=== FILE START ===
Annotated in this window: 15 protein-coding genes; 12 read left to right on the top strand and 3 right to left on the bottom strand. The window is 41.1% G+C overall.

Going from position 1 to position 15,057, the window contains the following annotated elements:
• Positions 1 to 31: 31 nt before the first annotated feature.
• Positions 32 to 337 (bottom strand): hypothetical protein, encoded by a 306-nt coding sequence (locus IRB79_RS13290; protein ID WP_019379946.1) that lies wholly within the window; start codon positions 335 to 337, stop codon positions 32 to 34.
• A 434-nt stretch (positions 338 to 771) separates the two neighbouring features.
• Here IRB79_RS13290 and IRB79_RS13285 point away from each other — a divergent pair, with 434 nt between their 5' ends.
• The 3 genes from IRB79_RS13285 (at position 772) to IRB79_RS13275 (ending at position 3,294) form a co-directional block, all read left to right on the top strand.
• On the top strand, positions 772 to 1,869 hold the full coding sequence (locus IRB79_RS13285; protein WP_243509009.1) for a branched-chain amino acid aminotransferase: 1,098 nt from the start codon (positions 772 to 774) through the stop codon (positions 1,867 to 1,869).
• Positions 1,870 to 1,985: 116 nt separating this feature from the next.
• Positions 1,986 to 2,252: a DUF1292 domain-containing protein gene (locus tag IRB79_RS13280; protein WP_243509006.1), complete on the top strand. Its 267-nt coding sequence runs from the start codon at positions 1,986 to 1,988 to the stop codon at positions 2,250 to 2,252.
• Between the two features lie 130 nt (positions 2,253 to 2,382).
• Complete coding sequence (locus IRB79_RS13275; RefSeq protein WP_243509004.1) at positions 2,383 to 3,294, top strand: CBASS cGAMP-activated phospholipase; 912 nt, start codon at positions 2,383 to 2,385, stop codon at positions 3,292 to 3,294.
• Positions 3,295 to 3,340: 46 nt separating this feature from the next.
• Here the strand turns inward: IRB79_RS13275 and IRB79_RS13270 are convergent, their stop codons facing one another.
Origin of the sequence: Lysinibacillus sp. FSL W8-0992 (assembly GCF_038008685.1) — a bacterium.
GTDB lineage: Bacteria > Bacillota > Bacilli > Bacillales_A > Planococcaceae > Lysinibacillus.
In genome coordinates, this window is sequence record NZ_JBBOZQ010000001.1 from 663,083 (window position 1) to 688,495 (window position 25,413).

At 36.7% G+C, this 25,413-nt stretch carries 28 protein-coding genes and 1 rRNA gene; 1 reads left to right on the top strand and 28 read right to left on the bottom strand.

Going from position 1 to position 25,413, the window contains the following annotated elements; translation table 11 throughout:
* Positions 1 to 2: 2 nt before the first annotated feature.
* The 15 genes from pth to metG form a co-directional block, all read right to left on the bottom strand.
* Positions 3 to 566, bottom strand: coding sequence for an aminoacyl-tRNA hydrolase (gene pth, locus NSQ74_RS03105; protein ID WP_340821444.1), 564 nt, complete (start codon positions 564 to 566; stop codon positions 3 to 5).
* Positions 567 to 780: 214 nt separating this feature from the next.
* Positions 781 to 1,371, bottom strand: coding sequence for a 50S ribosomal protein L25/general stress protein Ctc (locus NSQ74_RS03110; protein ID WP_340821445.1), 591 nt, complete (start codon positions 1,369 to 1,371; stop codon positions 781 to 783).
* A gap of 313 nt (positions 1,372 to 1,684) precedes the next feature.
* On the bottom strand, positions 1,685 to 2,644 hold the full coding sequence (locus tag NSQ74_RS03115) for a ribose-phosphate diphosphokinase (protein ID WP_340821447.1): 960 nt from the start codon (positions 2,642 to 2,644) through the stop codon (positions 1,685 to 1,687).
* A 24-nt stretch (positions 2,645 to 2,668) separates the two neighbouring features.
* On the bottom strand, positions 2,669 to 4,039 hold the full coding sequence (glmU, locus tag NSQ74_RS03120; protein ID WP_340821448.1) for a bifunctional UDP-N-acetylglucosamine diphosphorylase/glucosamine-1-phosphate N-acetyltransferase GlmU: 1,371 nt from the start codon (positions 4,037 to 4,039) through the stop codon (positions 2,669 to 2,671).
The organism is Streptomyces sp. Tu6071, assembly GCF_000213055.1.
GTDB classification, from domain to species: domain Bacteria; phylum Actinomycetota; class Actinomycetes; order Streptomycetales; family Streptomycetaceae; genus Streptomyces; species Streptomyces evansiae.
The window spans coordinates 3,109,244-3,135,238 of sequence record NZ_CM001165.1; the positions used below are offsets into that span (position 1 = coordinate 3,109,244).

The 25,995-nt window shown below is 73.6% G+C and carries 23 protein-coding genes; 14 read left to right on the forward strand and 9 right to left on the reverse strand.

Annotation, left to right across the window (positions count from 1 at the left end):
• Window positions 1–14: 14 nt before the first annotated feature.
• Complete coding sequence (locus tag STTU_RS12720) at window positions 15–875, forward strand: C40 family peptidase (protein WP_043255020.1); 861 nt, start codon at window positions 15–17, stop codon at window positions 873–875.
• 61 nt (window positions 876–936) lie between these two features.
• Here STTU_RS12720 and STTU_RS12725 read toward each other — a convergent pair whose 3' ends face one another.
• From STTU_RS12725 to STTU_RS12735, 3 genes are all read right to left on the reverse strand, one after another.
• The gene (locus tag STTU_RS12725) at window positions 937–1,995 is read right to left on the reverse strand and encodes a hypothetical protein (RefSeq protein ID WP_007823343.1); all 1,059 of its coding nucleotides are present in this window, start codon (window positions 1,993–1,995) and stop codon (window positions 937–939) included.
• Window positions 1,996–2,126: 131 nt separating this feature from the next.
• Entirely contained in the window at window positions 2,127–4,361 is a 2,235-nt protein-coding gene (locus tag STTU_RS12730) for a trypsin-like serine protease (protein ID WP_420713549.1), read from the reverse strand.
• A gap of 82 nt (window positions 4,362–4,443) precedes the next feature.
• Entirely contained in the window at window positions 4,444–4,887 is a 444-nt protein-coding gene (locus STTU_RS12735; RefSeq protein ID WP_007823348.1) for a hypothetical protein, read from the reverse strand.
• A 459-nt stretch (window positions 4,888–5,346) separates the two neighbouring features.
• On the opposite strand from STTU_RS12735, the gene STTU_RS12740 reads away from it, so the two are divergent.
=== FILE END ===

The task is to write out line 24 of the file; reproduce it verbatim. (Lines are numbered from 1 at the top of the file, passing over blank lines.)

* Positions 781 to 1,371, bottom strand: coding sequence for a 50S ribosomal protein L25/general stress protein Ctc (locus NSQ74_RS03110; protein ID WP_340821445.1), 591 nt, complete (start codon positions 1,369 to 1,371; stop codon positions 781 to 783).